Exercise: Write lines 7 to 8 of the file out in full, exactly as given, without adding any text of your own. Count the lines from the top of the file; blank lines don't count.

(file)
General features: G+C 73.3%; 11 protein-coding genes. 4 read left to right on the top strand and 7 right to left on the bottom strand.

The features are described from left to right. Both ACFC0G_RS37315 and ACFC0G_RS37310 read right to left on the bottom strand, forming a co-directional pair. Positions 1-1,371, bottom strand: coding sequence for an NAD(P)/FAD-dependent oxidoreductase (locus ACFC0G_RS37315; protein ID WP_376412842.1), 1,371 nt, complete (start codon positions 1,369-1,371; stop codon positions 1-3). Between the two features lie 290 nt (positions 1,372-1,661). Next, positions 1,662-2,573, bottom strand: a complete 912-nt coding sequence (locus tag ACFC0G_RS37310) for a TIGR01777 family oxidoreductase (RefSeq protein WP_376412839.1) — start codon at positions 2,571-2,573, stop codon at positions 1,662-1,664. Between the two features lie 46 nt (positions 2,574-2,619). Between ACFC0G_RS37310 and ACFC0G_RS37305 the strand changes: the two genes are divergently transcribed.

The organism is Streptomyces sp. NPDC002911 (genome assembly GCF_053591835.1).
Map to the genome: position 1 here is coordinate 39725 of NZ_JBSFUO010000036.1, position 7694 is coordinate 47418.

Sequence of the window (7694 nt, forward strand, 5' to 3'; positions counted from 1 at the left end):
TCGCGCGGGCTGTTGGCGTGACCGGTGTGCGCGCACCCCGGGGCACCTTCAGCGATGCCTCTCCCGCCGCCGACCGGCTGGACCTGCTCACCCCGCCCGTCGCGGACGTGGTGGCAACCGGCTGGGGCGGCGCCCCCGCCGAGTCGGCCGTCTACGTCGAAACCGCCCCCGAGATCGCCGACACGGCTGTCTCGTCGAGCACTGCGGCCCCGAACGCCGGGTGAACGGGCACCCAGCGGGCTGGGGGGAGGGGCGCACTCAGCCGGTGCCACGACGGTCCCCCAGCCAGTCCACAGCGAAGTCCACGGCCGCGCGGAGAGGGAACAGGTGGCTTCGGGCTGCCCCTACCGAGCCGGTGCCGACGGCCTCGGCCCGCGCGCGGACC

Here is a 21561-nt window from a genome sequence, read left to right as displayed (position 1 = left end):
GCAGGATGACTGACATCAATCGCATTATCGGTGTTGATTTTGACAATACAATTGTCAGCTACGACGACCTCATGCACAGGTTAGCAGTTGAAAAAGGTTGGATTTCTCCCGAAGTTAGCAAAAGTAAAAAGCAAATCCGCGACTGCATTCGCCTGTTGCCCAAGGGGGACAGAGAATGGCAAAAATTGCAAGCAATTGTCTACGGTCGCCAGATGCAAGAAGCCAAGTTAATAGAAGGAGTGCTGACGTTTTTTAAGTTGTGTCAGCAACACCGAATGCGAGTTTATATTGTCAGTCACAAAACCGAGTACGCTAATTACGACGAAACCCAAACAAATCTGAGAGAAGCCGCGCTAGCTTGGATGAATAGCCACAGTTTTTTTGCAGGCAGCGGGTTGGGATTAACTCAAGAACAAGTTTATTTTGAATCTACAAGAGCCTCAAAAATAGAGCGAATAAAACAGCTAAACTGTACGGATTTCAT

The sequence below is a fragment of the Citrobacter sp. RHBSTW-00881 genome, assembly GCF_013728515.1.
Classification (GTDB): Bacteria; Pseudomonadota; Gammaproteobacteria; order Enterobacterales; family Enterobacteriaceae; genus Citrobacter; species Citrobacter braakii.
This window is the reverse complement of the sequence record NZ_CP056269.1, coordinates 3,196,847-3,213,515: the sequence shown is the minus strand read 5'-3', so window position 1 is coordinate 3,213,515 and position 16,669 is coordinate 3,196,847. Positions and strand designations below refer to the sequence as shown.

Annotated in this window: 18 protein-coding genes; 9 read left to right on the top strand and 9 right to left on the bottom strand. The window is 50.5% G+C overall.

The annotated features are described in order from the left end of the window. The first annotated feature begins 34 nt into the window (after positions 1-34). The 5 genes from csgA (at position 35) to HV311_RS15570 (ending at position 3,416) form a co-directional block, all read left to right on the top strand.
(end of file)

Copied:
Here is a 21561-nt window from a genome sequence, read left to right as displayed (position 1 = left end):
GCAGGATGACTGACATCAATCGCATTATCGGTGTTGATTTTGACAATACAATTGTCAGCTACGACGACCTCATGCACAGGTTAGCAGTTGAAAAAGGTTGGATTTCTCCCGAAGTTAGCAAAAGTAAAAAGCAAATCCGCGACTGCATTCGCCTGTTGCCCAAGGGGGACAGAGAATGGCAAAAATTGCAAGCAATTGTCTACGGTCGCCAGATGCAAGAAGCCAAGTTAATAGAAGGAGTGCTGACGTTTTTTAAGTTGTGTCAGCAACACCGAATGCGAGTTTATATTGTCAGTCACAAAACCGAGTACGCTAATTACGACGAAACCCAAACAAATCTGAGAGAAGCCGCGCTAGCTTGGATGAATAGCCACAGTTTTTTTGCAGGCAGCGGGTTGGGATTAACTCAAGAACAAGTTTATTTTGAATCTACAAGAGCCTCAAAAATAGAGCGAATAAAACAGCTAAACTGTACGGATTTCAT